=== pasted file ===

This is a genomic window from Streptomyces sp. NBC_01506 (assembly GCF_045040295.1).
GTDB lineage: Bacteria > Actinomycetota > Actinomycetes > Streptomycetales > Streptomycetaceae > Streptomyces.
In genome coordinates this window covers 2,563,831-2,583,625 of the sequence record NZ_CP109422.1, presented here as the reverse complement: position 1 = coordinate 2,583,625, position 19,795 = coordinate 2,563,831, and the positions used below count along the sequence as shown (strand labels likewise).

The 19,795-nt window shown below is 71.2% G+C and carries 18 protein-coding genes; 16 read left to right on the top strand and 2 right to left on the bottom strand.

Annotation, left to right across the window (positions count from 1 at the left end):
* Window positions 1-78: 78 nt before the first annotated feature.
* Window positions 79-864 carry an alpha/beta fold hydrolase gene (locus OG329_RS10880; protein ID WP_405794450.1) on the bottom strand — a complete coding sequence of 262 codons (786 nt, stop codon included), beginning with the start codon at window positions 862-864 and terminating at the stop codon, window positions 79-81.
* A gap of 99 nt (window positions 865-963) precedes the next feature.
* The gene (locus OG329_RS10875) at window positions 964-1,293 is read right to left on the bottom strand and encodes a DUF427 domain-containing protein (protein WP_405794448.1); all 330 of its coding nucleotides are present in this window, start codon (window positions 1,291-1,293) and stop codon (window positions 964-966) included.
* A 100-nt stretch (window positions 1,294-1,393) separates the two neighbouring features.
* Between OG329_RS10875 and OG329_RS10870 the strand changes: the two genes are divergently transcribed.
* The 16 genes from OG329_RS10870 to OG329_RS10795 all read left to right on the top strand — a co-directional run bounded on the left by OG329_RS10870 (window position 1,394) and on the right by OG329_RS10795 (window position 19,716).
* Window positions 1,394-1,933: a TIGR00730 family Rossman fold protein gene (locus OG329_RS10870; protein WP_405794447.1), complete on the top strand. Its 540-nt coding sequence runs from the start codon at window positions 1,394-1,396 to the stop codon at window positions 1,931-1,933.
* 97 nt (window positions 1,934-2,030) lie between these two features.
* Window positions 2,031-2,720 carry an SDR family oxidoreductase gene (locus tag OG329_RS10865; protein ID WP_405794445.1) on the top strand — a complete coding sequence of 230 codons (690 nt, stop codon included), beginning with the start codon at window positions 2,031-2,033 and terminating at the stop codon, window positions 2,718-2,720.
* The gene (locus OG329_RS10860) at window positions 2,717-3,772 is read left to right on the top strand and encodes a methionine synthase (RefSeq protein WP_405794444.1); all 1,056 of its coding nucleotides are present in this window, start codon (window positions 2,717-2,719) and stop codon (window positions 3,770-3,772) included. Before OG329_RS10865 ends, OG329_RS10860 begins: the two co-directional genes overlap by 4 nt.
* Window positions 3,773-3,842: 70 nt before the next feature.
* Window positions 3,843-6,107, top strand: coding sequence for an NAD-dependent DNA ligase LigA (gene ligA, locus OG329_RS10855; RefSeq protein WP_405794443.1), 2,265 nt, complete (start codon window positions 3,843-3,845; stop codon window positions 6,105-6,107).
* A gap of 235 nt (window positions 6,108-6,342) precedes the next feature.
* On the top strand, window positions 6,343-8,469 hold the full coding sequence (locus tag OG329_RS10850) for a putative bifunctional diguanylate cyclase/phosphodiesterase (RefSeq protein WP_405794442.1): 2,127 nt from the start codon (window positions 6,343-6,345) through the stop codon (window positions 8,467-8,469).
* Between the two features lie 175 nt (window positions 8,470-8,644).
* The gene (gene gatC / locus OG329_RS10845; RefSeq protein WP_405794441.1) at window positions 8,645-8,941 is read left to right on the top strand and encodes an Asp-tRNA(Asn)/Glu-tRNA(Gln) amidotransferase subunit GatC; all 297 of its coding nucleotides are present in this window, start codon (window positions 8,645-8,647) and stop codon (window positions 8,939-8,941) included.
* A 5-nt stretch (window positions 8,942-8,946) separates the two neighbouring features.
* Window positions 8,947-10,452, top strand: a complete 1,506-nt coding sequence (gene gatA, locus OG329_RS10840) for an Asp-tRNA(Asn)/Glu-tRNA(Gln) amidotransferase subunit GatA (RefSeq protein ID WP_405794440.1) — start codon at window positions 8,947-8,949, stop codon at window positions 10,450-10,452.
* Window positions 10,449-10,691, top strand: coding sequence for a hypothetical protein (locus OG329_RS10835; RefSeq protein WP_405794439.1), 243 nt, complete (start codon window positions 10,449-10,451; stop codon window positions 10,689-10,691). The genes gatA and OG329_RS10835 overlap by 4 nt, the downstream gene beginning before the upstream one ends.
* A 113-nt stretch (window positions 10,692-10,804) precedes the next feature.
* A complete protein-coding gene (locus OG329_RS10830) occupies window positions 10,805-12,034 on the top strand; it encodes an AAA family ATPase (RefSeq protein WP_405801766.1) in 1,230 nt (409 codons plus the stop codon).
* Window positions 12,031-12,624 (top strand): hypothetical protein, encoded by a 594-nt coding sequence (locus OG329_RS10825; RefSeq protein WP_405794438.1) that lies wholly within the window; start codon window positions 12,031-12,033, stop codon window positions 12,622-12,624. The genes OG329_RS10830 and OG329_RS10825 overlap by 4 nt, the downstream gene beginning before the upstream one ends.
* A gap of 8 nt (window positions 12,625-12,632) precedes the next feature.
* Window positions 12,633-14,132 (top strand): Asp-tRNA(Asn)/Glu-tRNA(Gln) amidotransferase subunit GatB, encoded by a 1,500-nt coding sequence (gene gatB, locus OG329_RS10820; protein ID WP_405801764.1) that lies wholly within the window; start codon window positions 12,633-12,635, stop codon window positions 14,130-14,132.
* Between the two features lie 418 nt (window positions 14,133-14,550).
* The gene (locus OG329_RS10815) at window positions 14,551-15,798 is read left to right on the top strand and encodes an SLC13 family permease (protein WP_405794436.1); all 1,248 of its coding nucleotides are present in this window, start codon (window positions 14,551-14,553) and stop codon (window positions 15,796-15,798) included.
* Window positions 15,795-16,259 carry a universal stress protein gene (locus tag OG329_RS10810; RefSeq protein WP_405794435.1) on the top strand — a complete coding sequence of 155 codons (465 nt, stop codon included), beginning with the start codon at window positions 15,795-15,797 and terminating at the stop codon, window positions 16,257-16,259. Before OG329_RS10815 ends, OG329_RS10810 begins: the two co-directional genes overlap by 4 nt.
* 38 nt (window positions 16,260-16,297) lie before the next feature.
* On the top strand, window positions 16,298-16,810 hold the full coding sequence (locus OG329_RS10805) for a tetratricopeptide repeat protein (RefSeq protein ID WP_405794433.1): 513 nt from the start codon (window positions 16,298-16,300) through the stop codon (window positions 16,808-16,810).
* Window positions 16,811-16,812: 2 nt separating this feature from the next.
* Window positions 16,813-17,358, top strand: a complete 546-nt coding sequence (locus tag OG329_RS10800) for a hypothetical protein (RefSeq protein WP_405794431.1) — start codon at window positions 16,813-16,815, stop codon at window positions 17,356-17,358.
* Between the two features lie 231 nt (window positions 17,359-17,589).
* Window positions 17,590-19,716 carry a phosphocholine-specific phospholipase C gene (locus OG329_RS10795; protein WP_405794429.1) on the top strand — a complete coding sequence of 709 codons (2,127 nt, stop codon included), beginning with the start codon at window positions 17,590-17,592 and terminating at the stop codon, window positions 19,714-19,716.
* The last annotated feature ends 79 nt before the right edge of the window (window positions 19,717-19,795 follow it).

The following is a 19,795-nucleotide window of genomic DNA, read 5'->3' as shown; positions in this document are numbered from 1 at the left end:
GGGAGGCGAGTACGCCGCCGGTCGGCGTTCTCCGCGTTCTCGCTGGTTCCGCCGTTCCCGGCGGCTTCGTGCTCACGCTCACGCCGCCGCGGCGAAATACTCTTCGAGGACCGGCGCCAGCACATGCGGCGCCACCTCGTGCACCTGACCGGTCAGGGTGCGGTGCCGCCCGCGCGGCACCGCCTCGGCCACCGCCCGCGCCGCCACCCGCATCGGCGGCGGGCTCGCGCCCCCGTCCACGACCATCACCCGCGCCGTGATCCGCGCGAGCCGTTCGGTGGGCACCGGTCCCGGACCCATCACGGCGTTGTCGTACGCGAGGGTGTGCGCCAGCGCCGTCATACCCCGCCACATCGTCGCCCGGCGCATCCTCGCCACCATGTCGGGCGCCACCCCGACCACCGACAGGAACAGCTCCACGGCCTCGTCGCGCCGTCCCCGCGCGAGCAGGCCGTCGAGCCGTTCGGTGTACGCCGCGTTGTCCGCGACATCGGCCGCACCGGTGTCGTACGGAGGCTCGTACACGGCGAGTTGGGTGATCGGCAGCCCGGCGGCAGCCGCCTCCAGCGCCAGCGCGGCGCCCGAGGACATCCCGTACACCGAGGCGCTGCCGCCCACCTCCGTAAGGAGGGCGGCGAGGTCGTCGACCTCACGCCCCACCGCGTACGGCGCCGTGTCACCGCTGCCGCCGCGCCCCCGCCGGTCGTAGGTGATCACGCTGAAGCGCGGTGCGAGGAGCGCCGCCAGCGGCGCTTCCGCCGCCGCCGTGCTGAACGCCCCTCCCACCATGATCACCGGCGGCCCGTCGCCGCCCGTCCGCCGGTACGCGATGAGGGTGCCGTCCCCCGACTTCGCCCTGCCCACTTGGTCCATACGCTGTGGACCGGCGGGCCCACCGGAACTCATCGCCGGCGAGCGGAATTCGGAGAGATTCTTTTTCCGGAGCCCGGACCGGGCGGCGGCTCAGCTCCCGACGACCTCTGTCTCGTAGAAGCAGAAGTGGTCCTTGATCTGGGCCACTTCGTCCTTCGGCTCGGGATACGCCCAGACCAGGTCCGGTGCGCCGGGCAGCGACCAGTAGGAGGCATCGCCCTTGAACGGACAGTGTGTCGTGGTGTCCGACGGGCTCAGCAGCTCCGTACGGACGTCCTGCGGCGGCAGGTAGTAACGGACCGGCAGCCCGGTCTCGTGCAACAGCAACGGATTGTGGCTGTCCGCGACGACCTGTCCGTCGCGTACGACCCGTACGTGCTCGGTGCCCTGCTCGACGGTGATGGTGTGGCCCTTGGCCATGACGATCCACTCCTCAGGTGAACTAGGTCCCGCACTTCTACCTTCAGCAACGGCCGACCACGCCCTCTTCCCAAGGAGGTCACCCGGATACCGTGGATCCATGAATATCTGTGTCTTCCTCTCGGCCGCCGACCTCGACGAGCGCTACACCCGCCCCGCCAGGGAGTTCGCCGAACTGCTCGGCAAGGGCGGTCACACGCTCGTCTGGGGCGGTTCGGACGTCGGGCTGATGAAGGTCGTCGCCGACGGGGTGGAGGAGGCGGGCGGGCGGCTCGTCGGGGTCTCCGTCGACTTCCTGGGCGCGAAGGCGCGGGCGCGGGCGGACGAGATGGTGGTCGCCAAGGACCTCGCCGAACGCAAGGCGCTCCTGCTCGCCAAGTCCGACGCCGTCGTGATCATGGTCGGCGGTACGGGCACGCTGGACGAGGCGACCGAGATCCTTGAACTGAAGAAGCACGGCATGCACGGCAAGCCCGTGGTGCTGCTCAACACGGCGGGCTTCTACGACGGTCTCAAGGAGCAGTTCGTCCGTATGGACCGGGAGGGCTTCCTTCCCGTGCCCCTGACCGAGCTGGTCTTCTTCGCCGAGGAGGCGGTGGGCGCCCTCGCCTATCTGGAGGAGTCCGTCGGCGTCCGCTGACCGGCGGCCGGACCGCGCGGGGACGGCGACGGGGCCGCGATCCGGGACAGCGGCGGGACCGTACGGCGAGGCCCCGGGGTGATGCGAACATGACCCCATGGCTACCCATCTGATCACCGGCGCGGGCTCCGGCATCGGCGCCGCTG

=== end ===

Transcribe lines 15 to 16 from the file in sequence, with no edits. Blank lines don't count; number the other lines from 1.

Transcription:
* Window positions 2,031-2,720 carry an SDR family oxidoreductase gene (locus tag OG329_RS10865; protein ID WP_405794445.1) on the top strand — a complete coding sequence of 230 codons (690 nt, stop codon included), beginning with the start codon at window positions 2,031-2,033 and terminating at the stop codon, window positions 2,718-2,720.
* The gene (locus OG329_RS10860) at window positions 2,717-3,772 is read left to right on the top strand and encodes a methionine synthase (RefSeq protein WP_405794444.1); all 1,056 of its coding nucleotides are present in this window, start codon (window positions 2,717-2,719) and stop codon (window positions 3,770-3,772) included. Before OG329_RS10865 ends, OG329_RS10860 begins: the two co-directional genes overlap by 4 nt.